The European country of Italy is gearing up to decriminalize cannabis for adult-use purposes. Should the reform effort be approved by lawmakers, Italy would join the Czech Republic and Spain in legalizing home cultivation.
“Cultivation of no more than four female plants at home is to be decriminalized,” said the president of the Chamber of Deputies and bill’s co-author, Mario Perantoni.
On the other hand, Italy’s proposed cannabis reform measure will boost penalties for cannabis sales and trafficking to 10 years. Previously, prison penalties were capped at six years for such offenses.
Currently, the sale of cannabis that contains high levels of the non psychoactive compound CBD (cannabidiol) is legal across the European country. However, CBD-rich products sold inside dispensary-style stores should contain no more than 0.6 percent of the psychotropic cannabinoid THC (tetrahydrocannabinol).
Approximately six million Italians use cannabis for recreational purposes
Should a legal cannabis market transpire across Italy in the near future – a scenario that is likely to transpire as a repercussion of the decriminalization law – the country could pull in some serious revenue. After all, Italy is home to millions of cannabis consumers.
Cannabis decriminalization and legalization could have widespread benefits on the country as a whole. A 2019 study carried out by the University of Magna Graecia demonstrated how the illegal cannabis market generated between €90 and €170 million annually (between USD$106 and $200 million) from illicit dealers and organized crime networks.
These figures put into perspective the magnitude of the illegal market, which could be stamped out if Italy permits home cultivation. Moreover, decriminalization would reduce law enforcement time and resources, since Italians could access the plant without facing prosecution.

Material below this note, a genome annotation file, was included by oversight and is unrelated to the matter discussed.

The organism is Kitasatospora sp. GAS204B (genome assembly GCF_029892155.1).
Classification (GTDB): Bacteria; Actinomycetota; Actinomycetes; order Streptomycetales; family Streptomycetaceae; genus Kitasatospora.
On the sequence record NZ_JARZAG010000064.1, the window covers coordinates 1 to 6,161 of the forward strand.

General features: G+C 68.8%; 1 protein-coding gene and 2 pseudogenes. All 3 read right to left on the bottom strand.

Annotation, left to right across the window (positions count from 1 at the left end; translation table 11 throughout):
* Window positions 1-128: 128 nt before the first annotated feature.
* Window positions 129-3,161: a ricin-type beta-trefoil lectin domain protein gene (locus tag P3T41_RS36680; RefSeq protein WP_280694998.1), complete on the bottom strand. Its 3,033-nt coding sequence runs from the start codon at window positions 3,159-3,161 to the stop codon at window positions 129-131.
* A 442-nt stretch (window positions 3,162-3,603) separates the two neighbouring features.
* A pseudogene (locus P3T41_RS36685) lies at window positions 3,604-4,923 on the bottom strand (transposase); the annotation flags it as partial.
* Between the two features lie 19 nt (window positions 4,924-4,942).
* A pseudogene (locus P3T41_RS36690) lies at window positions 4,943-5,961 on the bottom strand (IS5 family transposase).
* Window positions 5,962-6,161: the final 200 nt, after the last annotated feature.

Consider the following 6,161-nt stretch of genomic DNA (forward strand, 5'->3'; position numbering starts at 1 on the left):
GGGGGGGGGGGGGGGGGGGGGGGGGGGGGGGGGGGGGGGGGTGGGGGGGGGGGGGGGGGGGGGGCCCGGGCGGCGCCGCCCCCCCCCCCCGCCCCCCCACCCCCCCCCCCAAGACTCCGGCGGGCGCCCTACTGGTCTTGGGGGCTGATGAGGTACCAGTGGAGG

Furthermore, 47.8 percent of locals are keen on the idea of cannabis legalization. A growing number of people have gradually started embracing the green plant over the years, what with Italy becoming one of the first countries in the EU to legalize cannabis for medical purposes in the year 2007. Nonetheless, recreational cannabis sale, consumption and possession remains illegal in Italy.
Right wing parties will likely protest against proposed law to decriminalize cannabis in Italy
In spite of the optimism surrounding Italy’s proposed cannabis reform law, it’s probable that right-wing parties will oppose the effort. Right-wing parties have already attempted to outlaw the sale of CBD products.
Even though right-wing parties have signified opposition towards relaxed drug policies, support for cannabis decriminalization in Italy has not yet been confirmed by the Democratic Party over concerns that voters will be lost.
Conversely, various left-wing parties have attempted to loosen restrictions on cannabis in Italy by introducing political initiatives, as well as by broadening awareness on the subject. Unfortunately, these efforts have not yet been met with success.
Although time will tell whether or not political parties react negatively or positively to the prospective adoption of a cannabis referendum campaign, it’s safe to say that Italian cannabis activists have made solid ground in regards to the political disregard over cannabis regulation.